Artful Blogger

ARTFUL BLOGGER: A very unusual art sale at Patrick Gordon Framing

John Irving with a few of the works for sale. Click photo for a gallery of images. All photos by Sarah Fischer.

By Paul Gessell

Serious art collectors take note: A very unusual art sale begins Friday, Aug. 12 at Patrick Gordon Framing.

Ottawa collector John Irving, founder of the tech company Epals.com, is selling off about one-fifth of his 250-work collection at the venue that serves as the framer to the stars — well, the star artists of Ottawa, anyway.

Irving’s collection includes some of my very own favourite artists with links to this area, including Jean-Francois Provost, John Barkley, Claude Marquis, Heidi Conrod, Juan-Carlos Noria, and Eric Walker. (Conflict of interest alert: Some of those artists’ paintings grace the walls of my home. And some, I wish, would appear on my walls).

Other artists in the Irving sale include James Lahey, Tom Hopkins, Erin Robertson, Peter Shmelzer, and Amy Huestis. There is even a Claude Tousignant.

Irving most definitely has good taste.

Many of the works being sold are from the artists’ early periods, when they were very unknown and commanded low prices. Some of these artists have since gained fame locally and nationally. Prices have risen accordingly. The Provost and Barley paintings, for example, were purchased by Irving for a fraction of what those two artists now sell for at St. Laurent-Hill Gallery in the ByWard Market.

But what will those paintings sell for on Aug. 12?

During a recent visit to Patrick Gordon Framing, Irving was spotted still hanging the paintings on the walls. Prices had not yet been posted. And, in some cases, Irving was still calculating what price to ask.

Irving is not selling many recently acquired works from emerging artists in Ottawa. Methinks he is awaiting for the market value to increase when the artists become better known.

A Facebook page devoted to the sale contains this message from Irving:

One of the works for sale at Patrick Gordon Framing. Click photo for a gallery of images. All photos by Sarah Fischer.

“I have been collecting Canadian art for almost 20 years. One of my first notable acquisitions was a large painting I commissioned a close friend to produce for a freshly decorated town house. In the intervening years I would frequently acquire new pieces to commemorate significant points in my life and ultimately the collection necessitated bigger and bigger residences to showcase. Presently my collection numbers 250 or more paintings and objects of art.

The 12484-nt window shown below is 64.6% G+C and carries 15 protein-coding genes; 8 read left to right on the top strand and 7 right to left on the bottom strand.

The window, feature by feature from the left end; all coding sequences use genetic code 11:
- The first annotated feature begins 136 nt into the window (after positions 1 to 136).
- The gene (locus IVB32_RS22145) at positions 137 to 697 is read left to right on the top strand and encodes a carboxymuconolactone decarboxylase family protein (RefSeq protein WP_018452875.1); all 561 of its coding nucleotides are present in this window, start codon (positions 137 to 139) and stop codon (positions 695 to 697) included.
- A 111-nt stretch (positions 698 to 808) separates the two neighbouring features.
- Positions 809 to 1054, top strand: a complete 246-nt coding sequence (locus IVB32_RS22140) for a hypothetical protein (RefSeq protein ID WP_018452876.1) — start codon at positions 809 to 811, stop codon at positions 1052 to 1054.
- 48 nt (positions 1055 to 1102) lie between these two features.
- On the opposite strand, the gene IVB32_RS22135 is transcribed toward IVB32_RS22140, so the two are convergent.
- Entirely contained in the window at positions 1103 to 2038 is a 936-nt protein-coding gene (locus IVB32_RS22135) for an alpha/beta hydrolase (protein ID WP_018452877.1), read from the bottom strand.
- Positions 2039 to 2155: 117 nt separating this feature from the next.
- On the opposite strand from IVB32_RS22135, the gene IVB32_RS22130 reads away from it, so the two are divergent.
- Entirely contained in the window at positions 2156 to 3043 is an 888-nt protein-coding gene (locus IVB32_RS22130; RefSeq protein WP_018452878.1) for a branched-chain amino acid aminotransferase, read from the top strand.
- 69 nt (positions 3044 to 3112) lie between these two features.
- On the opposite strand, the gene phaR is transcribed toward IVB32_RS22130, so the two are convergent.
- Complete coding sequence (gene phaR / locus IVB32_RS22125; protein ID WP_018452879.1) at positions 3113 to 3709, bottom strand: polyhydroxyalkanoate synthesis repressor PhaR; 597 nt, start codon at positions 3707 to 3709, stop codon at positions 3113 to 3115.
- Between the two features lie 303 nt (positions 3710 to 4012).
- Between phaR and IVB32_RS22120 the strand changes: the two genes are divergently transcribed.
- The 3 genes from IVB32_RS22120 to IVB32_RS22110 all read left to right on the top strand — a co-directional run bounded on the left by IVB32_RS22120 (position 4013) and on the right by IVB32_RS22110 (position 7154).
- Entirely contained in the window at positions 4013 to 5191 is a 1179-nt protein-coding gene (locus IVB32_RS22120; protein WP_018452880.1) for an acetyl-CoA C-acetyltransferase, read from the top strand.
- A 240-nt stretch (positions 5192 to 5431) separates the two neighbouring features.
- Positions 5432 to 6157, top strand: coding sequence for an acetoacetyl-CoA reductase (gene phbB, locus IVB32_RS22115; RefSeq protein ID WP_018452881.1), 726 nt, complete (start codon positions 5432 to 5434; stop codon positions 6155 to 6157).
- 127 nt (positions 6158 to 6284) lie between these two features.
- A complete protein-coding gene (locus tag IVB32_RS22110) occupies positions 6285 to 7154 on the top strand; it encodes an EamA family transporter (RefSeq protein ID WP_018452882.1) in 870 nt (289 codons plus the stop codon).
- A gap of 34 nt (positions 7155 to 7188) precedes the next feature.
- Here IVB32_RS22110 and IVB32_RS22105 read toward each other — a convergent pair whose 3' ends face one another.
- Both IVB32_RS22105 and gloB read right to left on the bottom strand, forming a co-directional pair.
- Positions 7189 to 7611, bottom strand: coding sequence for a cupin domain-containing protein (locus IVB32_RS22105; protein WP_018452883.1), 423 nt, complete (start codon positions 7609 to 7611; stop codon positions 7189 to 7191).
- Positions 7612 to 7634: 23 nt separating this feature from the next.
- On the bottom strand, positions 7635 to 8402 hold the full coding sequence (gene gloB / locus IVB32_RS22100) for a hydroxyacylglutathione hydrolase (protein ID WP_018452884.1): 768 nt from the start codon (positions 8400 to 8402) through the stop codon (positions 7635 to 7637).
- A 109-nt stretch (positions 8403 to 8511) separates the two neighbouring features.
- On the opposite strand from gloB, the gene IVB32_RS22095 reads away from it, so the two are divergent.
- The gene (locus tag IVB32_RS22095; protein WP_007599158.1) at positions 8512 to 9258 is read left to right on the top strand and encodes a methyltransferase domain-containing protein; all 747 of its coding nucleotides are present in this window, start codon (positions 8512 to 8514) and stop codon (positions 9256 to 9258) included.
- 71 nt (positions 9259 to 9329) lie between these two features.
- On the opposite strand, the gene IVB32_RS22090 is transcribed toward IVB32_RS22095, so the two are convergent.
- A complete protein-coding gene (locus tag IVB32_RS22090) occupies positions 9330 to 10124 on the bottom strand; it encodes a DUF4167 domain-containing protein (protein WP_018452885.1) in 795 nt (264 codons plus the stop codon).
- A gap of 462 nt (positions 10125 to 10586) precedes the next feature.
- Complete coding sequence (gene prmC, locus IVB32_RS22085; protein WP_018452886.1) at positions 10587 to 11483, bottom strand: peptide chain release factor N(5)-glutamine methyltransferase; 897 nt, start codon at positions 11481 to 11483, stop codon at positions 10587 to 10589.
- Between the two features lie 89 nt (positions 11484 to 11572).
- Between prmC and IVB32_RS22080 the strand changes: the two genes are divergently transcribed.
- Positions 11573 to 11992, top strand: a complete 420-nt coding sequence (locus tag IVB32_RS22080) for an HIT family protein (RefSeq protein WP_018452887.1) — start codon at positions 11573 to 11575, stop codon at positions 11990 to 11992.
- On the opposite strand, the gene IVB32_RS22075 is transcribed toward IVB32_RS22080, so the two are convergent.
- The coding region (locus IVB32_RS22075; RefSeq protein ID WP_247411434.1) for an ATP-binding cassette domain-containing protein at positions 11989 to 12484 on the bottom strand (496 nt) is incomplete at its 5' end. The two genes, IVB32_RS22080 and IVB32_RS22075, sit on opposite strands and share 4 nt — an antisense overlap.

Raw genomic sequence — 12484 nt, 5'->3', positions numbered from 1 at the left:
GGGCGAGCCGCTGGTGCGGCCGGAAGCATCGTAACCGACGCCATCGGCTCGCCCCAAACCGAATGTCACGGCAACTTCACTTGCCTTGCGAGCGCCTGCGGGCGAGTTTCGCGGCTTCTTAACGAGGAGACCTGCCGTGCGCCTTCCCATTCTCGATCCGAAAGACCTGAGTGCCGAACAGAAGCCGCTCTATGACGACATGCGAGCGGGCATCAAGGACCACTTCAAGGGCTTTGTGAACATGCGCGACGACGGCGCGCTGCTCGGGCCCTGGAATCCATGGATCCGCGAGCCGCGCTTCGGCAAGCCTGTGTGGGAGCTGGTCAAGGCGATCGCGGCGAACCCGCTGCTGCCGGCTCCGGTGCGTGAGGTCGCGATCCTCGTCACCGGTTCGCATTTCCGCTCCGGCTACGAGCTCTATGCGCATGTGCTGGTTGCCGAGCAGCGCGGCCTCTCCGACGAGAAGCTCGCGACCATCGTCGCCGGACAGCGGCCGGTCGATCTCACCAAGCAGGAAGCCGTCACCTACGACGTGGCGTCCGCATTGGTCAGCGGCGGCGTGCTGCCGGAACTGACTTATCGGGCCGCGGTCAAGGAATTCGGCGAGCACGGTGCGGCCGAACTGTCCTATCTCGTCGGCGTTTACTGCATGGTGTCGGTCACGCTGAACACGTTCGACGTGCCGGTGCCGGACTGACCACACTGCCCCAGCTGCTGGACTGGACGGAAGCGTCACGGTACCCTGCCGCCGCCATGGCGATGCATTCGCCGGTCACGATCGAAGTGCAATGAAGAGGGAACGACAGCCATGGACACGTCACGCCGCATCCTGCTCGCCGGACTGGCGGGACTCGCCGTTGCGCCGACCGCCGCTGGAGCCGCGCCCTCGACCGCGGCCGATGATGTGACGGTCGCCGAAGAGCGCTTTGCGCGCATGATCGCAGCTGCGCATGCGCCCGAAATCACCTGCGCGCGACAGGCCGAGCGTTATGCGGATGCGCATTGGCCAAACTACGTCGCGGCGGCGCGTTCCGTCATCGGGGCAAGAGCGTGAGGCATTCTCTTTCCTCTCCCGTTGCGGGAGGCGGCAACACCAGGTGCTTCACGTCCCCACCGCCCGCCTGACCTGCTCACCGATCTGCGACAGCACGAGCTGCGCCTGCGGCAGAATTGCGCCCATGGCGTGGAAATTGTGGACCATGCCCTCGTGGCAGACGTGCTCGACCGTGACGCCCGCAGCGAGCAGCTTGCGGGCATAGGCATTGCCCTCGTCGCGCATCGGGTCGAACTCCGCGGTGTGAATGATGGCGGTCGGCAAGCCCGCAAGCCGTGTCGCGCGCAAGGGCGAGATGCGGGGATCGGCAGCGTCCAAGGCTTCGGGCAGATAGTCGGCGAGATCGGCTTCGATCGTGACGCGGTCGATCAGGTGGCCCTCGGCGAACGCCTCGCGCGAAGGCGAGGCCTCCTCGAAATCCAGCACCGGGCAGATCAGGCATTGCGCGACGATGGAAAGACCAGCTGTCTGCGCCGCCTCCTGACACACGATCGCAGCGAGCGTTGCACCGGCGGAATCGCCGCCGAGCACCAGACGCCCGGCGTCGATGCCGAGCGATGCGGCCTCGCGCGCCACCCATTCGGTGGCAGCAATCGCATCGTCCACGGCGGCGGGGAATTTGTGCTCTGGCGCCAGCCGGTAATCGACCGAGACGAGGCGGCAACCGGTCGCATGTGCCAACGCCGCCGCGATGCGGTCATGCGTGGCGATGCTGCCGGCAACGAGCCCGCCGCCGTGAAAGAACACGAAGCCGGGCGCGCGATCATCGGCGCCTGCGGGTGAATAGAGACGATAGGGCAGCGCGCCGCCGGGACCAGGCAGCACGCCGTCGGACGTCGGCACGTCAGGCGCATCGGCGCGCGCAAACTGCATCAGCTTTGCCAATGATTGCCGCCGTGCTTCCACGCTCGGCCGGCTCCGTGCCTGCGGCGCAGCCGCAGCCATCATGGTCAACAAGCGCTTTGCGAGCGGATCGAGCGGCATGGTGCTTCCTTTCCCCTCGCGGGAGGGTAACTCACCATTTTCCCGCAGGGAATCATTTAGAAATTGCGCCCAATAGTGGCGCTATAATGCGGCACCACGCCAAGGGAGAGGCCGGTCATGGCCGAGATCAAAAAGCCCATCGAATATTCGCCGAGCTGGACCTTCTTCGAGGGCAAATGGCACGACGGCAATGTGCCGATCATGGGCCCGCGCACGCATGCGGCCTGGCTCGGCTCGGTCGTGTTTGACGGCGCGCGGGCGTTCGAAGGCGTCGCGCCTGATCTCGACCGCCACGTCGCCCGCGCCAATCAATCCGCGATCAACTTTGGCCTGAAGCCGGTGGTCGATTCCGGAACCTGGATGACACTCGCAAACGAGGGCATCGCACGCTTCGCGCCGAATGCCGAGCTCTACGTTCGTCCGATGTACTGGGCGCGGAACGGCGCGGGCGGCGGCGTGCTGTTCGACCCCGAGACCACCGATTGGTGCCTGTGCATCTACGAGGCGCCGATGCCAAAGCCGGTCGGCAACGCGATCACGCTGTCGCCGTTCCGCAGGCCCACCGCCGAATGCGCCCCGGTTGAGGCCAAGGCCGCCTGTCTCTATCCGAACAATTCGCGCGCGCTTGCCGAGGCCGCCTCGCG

“Having solidly entered a new cycle of life, with different priorities such as travel and study, I have arrived at the conclusion that parting with some of the collection would allow him [readers: I suspect he means “me,” not “him] to more readily embrace these opportunities. This decision was arrived at after four years of angst ridden deliberation as I am very attached to these objects and many will only continue to increase in value as they have done consistently over the years. However, the irresistible and undeniable calling to be ‘light on one’s feet’ has inevitably won the day and therefore some of the collection will be offered for sale at this event.

“Collectors know that earlier works by established contemporary artists are difficult, if not almost impossible, to come by. Artists represented in this exhibition include: James Lahey, Tom Hopkins, Gerald Ferguson, David Sorenson, John Barkley, Rene Pierre Allain, and numerous notable emerging artists some of whom will surely achieve notoriety eventually. So, come by the exhibition — each piece has a story to tell and I enjoy sharing them.”

Irving will be on hand this Friday to answer questions.

The collector has been something of a man about town since he sold his company Epals.com in 2003. He has spent his time acquiring his art collection, smelling the roses and, for a time, was the boyfriend of Genevieve Thauvette, one of the most talented photo-artists in Ottawa these days (best known for her stunning Dionne Quintuplet series). And no, he is not selling any of Thauvette’s work; in fact, Irving does not own any of Thauvette’s work. But that’s a story for another day.

So, what is in the cards — make that the stars — for Irving after he sheds some of his possessions?

He wants to travel the world and engage in serious study in the field of astrology. He has some ideas about matching astrology to the hi-tech world. You read it here first.

Aug. 12 to Sept. 3. 7 p.m. to 10 p.m. Patrick Gordon Framing, 160 Elm St. www.patrickgordonframing.ca